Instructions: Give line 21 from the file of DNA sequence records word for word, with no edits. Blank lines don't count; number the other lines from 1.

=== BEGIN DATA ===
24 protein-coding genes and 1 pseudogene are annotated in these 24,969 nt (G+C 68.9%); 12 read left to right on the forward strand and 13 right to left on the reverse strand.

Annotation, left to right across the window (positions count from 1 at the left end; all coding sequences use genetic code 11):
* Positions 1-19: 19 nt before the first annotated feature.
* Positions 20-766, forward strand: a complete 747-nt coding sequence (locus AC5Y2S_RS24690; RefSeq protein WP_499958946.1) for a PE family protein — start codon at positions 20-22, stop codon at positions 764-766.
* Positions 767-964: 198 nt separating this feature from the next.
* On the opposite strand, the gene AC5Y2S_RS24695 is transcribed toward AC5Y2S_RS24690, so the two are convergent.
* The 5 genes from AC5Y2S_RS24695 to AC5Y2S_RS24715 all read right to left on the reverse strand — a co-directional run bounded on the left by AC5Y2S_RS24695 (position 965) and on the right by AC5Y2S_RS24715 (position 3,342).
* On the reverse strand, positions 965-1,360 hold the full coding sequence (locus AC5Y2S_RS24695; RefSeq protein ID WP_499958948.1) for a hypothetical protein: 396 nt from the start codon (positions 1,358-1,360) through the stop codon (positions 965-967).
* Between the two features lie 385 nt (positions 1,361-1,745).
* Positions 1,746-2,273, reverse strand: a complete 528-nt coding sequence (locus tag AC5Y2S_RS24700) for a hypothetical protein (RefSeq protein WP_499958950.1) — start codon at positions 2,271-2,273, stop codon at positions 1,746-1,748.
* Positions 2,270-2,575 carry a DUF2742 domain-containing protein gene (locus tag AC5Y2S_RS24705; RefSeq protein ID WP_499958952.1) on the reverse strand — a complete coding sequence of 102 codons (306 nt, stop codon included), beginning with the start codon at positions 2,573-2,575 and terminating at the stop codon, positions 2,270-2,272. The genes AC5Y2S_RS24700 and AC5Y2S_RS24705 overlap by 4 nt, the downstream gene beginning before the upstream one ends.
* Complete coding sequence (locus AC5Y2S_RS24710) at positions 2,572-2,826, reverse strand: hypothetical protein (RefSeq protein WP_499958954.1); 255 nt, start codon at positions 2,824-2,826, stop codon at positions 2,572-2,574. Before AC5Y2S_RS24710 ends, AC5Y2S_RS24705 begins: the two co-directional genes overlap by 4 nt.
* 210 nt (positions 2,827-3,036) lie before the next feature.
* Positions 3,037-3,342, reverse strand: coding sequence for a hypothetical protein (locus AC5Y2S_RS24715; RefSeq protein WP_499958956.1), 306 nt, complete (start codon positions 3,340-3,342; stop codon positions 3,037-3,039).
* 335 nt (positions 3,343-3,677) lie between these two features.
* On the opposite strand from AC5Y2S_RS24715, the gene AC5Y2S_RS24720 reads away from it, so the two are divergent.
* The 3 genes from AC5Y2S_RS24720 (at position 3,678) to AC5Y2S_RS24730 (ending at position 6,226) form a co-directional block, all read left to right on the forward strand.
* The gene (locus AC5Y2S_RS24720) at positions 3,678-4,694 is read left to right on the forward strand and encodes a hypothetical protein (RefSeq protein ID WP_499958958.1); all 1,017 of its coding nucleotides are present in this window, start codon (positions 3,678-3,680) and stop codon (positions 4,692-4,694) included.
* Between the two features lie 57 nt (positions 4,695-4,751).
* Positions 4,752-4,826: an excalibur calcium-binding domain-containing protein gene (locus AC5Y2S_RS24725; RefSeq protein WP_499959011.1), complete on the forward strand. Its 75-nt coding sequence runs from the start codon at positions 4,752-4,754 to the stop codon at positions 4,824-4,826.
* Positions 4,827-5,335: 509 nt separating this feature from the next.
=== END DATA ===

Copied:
* Positions 4,827-5,335: 509 nt separating this feature from the next.